Usage alert

Long before the use of generic he was condemned as sexist, the pronouns they, their, and them were used in educated speech and in all but the most formal writing to refer to singular indefinite pronouns or singular nouns of general personal reference (which are often not felt to be exclusively singular): If anyone calls, tell them I'll be back soon. A parent should read to their child. Such use is not a recent development, nor is it a mark of ignorance. Shakespeare, Swift, Shelley, Scott, and Dickens, as well as many other English and American writers, have used they and its related case forms to refer to singular antecedents. Already widespread in the language (though still rejected as ungrammatical by some), this use of they, their, and them is increasing in all but the most conservatively edited American English. This increased use is at least partly impelled by the desire to avoid generic he or the awkward he/she and he or she when the antecedent’s gender is not known or when the referent is of mixed gender: The victim had money and jewelry taken from them. It’s hard to move an aging mother or father from their long-term home.
However, while use of they and its forms after singular indefinite pronouns or singular nouns of general personal reference or indefinite gender is common and generally acceptable, their use to refer to a single clearly specified, known, or named person is uncommon and likely to be noticed and criticized, as in this example: My hair stylist had their car stolen. Even so, use of they, their, and them is increasingly found in contexts where the antecedent is a gender-nonconforming individual or one who does not identify as male or female: Tyler indicated their preferences on their application.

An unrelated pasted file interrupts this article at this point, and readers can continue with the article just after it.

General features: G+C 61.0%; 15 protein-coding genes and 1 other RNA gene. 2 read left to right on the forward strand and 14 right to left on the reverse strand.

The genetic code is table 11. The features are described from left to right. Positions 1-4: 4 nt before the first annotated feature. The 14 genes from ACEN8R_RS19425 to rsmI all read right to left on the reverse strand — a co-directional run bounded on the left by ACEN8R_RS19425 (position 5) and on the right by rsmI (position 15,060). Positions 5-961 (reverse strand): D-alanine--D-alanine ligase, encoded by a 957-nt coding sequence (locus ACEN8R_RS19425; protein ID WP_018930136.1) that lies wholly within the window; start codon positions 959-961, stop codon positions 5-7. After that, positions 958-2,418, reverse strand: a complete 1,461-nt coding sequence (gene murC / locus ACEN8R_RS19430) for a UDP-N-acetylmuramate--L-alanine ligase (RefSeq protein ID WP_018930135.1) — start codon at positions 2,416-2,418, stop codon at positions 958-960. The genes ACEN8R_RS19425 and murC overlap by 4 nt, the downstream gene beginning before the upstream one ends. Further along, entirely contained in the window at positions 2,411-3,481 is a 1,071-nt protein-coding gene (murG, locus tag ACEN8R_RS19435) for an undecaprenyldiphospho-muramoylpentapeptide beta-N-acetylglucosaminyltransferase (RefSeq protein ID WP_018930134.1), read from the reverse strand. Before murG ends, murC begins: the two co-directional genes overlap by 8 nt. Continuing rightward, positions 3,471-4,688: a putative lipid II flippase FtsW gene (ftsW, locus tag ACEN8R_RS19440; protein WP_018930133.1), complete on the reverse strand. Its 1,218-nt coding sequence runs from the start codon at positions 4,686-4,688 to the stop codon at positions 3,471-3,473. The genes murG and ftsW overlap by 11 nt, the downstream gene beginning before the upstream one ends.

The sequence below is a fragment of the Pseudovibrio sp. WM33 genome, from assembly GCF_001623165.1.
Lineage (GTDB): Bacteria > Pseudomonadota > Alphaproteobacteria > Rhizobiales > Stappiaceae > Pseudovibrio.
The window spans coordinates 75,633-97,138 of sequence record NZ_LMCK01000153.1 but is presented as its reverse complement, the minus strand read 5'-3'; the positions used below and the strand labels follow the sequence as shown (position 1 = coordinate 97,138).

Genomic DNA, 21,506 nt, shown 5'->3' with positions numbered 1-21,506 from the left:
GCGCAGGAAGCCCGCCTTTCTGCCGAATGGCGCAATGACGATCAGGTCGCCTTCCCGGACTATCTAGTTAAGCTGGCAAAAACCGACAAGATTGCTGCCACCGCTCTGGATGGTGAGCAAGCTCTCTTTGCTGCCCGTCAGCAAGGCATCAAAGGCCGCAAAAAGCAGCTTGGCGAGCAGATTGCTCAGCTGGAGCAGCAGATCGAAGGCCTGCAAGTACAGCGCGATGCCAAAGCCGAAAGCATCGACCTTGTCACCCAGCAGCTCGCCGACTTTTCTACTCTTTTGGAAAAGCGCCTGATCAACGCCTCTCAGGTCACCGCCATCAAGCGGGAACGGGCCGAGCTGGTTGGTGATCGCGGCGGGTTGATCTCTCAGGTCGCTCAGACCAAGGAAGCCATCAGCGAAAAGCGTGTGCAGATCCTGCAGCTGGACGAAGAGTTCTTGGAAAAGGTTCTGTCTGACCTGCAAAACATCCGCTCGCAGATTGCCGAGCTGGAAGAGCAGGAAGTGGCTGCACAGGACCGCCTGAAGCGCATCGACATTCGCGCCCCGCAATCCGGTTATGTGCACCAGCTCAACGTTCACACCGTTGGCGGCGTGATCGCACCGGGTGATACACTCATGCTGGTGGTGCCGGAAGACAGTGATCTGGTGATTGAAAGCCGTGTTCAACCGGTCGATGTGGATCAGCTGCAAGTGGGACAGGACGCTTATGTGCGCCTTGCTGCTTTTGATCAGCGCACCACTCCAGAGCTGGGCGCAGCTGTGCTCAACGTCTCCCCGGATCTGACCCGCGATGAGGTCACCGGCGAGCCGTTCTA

And although they may be used as a singular pronoun, they still takes a plural verb, analogous to the use of "you are" to refer to one person: The student brought in a note to show why they were absent. See also he1.
Dictionary.com Unabridged Based on the Random House Unabridged Dictionary, © Random House, Inc. 2018

British Dictionary definitions for their

their

determiner
  1. of, belonging to, or associated in some way with themtheir finest hour; their own clothes; she tried to combat their mocking her
  2. belonging to or associated in some way with people in general not including the speaker or people addressedin many countries they wash their clothes in the river
  3. belonging to or associated in some way with an indefinite antecedent such as one, whoever, or anybodyeveryone should bring their own lunch
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Word Origin

C12: from Old Norse theira (genitive plural); see they, them

xref

See they

He

the chemical symbol for
  1. helium
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HE

abbreviation for
  1. high explosive
  2. His Eminence
  3. His (or Her) Excellency
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IT

abbreviation for
  1. information technology
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she

pronoun (subjective)
  1. refers to a female person or animalshe is a doctor; she's a fine mare
  2. refers to things personified as feminine, such as cars, ships, and nations
  3. Australian and NZ an informal word for it 1 (def. 3) she's apples; she'll be right
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noun
    1. a female person or animal
    2. (in combination)she-cat
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Word Origin

Old English sīe, accusative of sēo, feminine demonstrative pronoun

xref

See me 1

he1

pronoun (subjective)
  1. refers to a male person or animalhe looks interesting; he's a fine stallion